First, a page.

An unsecured wireless network can leave your personal information wide open to the kind of prying eyes that you don’t want. It can also allow criminals to use your home Internet connection as a base for their shady operations, which can in turn get you in trouble with both your ISP and the local authorities.
To learn how to secure your home Wi-Fi network, you only need to follow these short and simple steps.
1. Change Your Usernames and Passwords from their Defaults
Default usernames and passwords, whether on your wireless router or your networked devices, are as vulnerable as having no password at all. That means it’s important to change your usernames to something unique while pairing them with unique passwords.
When deciding on passwords to use, shy away from anything that makes sense. You shouldn’t use words, phrases or a combination of dates, nor should you use any online password generators. Pick a random string of letters, numbers and, if your software allows for it, characters like periods and semicolons. This will create the most secure passwords.
2. Change Your Router’s Default SSID
Routers have something called an SSID. It functions much like their name and helps you deduce which router is the router you want to connect to when there are multiple access points available.
Unfortunately, most routers have default SSIDs that are both uninformative and risky. For example, having a Linksys router named “Linksys” gives off signals to any cyber thieves that your router is likely configured to a factory default setting. This in turn makes your router a prime target for attacks.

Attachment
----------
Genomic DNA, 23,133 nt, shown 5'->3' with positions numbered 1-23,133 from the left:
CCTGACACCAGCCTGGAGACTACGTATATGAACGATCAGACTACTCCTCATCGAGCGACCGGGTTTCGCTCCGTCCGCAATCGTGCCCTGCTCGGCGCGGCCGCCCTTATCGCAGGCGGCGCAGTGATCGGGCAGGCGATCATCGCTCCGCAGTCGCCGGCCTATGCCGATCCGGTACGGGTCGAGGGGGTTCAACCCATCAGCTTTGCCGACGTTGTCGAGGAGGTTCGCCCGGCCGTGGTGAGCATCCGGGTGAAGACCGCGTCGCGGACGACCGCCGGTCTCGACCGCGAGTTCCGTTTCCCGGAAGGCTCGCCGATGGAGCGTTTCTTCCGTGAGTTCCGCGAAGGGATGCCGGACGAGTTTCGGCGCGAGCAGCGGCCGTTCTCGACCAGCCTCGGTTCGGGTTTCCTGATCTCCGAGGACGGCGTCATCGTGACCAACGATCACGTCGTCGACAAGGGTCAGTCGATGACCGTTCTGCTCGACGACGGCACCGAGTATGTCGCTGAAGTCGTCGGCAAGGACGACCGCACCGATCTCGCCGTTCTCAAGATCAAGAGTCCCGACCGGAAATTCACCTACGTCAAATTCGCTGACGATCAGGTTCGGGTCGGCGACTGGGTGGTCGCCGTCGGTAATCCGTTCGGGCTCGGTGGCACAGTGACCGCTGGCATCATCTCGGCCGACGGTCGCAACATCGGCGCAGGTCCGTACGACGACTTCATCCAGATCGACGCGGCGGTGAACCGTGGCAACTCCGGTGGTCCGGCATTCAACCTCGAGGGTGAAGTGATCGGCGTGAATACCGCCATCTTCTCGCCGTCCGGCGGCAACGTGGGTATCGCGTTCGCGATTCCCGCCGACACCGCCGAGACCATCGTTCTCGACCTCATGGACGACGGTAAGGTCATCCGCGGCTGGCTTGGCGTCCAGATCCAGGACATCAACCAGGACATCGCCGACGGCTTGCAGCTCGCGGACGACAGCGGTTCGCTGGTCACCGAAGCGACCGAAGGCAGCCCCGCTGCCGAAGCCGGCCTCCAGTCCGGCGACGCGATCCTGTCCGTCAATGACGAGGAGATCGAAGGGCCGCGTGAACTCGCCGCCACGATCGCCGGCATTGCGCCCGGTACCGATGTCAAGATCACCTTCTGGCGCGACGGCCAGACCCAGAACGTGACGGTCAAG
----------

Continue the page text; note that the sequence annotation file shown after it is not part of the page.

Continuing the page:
You can usually change your router’s SSID from within your router’s configuration panel.
3. Enable WEP or WPA Encryption
Most Wi-Fi technology supports WEP or a form of WPA encryption. This allows the messages that travel from your devices to your router to be encrypted, which in turn makes it that much more difficult for malicious individuals to sift through your data.
The strongest form of encryption available on most routers exists in the form of WPA 2 encryption, followed by WPA and WEP encryption. While newer routers tend to support WPA or WPA 2 encryption, you will generally be limited to the type of encryption that your devices support. To maximize your security, you should update your network hardware to something that supports these more advanced forms of encryption.
4. Disable Auto-Connecting to Public Wi-Fi Networks
The devices you allow to connect to your Wi-Fi network are just as important to secure as your network. That’s why it’s important to disable automatic connection to public Wi-Fi networks; they may not be secured and could play host to a variety of malicious applications and software just waiting to infect your computer.
If you have automatic connections enabled, your computer may try to connect to these networks if you home wireless network ever goes down.
5. Reposition Your Router and Wireless Access Points
Most wireless routers and access points should be located in the center of your home to maximize the quality of connections devices can achieve. This also reduces the quality of any connections that people outside of your home can achieve, as your wireless signals won’t travel as far.
For additional security, your router may be able to reduce the signal strength. This allows you to further limit the range of your wireless network.